Misbehavior in Second Grade
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Your second grader may have a hard time finding the right words to explain how he feels. That's why you should foster open communication with your child early on, according to clinical psychologist Erik Fisher. He says that if you punish misbehavior without looking at the deeper reasons, parents run the risk of teaching their children to shut down as they get older.
Having trouble getting the conversation rolling? For children about the age of seven, Fisher suggests striking a balance between giving your child a chance to talk, and knowing there will be consequences. For example, parents could say: “You know, I have noticed that you have been acting up a little more recently, and I know that when I was little, I used to do “X” when I felt “Y” about a situation. I know that “Z” has been happening and wonder if you are feeling upset, guilty, afraid…(fill in the blank) about that situation. I think it would help if you could talk to me about what you are feeling instead of doing what you are doing. If you are not sure of what you are feeling, you can tell me that too. However, if you continue to choose to behave as you are, there will still be consequences.”
As a backdrop to this conversation, Fisher says it's helpful to know the main reasons why children around this age misbehave. In his book, The Art of Empowered Parenting (Ovation Books: 2007) Fisher makes a list of five common motivations. Here's what he says causes your little troublemaker to act out, and what he might really want:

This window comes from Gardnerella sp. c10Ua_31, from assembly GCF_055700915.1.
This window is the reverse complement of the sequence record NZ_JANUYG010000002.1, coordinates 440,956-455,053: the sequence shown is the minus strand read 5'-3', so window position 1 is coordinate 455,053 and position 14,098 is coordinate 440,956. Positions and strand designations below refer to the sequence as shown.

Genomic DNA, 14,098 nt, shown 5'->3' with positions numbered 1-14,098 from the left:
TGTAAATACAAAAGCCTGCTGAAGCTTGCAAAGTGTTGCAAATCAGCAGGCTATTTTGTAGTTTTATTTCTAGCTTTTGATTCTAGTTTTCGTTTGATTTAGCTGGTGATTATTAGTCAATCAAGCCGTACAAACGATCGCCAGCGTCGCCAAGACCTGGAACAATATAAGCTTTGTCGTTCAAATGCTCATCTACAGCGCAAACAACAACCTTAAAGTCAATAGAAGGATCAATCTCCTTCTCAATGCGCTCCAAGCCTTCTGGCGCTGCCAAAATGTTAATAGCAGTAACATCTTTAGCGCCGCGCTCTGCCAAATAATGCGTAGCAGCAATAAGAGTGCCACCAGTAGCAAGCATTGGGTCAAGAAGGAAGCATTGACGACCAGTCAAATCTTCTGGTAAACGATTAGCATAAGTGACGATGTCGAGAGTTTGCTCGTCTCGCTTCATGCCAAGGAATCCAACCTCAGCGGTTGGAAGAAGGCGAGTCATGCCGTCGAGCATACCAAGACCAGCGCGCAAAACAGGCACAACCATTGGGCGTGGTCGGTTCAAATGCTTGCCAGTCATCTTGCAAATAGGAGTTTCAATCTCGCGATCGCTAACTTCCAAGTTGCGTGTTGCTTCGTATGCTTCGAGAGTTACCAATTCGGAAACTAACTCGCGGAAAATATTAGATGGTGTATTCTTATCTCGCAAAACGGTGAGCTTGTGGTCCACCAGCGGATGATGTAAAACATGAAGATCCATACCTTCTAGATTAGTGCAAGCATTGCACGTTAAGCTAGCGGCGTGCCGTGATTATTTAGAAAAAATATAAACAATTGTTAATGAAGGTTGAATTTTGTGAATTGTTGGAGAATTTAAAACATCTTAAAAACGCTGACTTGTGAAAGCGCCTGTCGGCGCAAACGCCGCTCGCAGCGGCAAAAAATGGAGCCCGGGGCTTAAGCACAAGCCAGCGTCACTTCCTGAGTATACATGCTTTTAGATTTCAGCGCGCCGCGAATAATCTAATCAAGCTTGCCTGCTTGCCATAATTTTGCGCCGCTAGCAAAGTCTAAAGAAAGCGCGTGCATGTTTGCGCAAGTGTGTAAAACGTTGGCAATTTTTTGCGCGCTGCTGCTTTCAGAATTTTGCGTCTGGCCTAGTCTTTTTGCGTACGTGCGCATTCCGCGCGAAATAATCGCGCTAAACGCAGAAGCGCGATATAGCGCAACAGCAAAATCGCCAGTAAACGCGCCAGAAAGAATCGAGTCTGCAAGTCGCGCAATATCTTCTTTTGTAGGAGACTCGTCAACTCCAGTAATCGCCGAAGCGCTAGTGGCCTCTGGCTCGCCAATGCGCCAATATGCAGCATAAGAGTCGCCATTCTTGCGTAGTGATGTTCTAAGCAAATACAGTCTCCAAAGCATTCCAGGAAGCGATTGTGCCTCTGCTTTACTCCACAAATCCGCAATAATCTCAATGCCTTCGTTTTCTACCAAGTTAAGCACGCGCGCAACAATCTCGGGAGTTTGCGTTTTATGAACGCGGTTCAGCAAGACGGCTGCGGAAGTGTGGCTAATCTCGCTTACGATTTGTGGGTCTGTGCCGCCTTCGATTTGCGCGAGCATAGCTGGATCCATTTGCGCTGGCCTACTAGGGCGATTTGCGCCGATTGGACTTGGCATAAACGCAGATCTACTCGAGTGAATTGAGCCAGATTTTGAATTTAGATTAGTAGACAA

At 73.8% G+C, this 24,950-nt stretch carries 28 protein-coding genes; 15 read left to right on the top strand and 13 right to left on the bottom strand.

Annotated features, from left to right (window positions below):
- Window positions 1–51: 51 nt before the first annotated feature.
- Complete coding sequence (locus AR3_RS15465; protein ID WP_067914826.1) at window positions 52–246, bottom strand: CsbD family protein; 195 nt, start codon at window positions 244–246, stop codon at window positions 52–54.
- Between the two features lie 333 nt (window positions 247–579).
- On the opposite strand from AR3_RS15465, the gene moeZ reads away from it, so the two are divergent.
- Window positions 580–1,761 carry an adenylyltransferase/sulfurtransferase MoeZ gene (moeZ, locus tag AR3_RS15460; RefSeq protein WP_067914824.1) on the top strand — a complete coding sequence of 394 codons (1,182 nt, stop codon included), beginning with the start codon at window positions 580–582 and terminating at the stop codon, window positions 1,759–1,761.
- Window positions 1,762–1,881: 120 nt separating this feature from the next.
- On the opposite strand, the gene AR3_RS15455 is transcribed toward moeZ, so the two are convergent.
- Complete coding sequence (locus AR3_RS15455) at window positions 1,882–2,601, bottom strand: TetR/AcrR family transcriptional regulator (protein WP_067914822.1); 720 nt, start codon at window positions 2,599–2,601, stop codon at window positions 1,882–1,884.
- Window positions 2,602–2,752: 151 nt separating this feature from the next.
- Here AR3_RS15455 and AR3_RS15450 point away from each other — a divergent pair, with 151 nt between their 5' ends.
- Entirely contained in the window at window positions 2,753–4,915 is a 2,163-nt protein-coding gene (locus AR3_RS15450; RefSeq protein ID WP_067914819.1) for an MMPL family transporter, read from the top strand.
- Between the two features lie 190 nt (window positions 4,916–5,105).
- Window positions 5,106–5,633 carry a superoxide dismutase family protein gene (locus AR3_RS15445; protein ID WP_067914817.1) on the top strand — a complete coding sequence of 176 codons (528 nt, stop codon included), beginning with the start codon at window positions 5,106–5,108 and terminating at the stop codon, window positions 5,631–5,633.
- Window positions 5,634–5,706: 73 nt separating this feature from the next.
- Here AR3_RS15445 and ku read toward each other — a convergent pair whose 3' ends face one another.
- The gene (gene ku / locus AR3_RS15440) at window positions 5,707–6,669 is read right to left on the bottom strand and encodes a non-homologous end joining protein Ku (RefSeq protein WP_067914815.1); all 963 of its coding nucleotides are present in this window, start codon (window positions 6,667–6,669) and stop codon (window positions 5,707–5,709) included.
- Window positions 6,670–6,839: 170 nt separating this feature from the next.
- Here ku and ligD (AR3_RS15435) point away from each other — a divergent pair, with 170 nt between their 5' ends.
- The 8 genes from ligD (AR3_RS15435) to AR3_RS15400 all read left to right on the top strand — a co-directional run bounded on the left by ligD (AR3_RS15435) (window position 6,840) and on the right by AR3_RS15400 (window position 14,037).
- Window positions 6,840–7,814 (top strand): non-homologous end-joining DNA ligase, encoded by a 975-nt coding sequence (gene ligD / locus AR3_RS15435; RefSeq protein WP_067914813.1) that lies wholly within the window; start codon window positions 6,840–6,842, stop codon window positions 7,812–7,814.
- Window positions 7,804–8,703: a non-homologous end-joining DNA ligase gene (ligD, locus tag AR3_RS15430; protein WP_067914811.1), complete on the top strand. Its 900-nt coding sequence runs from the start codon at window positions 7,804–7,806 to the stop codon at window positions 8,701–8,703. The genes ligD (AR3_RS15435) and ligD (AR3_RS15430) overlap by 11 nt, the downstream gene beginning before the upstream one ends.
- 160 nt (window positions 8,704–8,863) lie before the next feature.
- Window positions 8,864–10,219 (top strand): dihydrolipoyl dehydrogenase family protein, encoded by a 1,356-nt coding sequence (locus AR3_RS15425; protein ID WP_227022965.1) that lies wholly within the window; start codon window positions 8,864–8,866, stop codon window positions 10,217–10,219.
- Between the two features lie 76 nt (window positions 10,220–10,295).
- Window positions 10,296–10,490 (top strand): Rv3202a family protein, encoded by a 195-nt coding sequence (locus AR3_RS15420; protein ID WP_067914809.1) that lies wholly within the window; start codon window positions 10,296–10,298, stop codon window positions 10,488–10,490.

- To get attention.“Look at me!” your child shouts, throwing his ball directly into the mud puddle you warned him about. Fisher says wanting their parents undivided focus is a very common motivation for children to misbehave. Fisher says avoid yelling; negative attention is still attention! He says parents should explain to their children that they can't give them attention right now, state the reason, and set boundaries. For example: "If you want to be near me you can stand next to me, but if you interrupt me again that's your first warning." The key is to work through the behavior, not just punish for it.
- To get a need met. Often this means a need for power, which children practice with a powerful word: no. “Clean your room,” you say. “No,” she responds. Fisher says parents should try to avoid getting into these power struggles and instead focus on gaining mutual respect. “Keep in mind that you do not want to crush your child's will, you want to elicit cooperation,” he says.
- To get revenge. One of Fisher's recurring points is that children are people, too, and they act-out for the same reasons adults do. Revenge is no different; it's a desperate attempt to retain power that was lost when feelings are hurt. When a child tries to get revenge by using hurtful words against her parents, Fisher warns parents not to show their anger. “The most productive approach to this situation involves simply telling the child that you are sorry she feels hurt or upset, and that she must deal with the consequences if she breaks the rules,” Fisher says.
- To explore her sense of power. Children love to push buttons, especially when they are connected to people's tempers. How you respond when your child pushes your buttons greatly affects how you'll be treated in the future. Fisher says don't ignore the situation. “Discussing the child's need to manipulate power is often the best way to handle the situation,” Fisher says.
- To express feelings she does not understand. Playing helpless is a way of dealing with confusion or perceived weakness, Fisher says. When your daughter whines, “I can't do it” she either wants you to do the math problem for her, or she wants sympathy for her overloaded brain. Fisher suggests parents neither rush in to do the work nor refuse help, but instead focus on encouraging the child to do their best work.
These behaviors often cannot be avoided, but understanding the reasons behind them may help you better handle the one thing you do have control over: your reaction.
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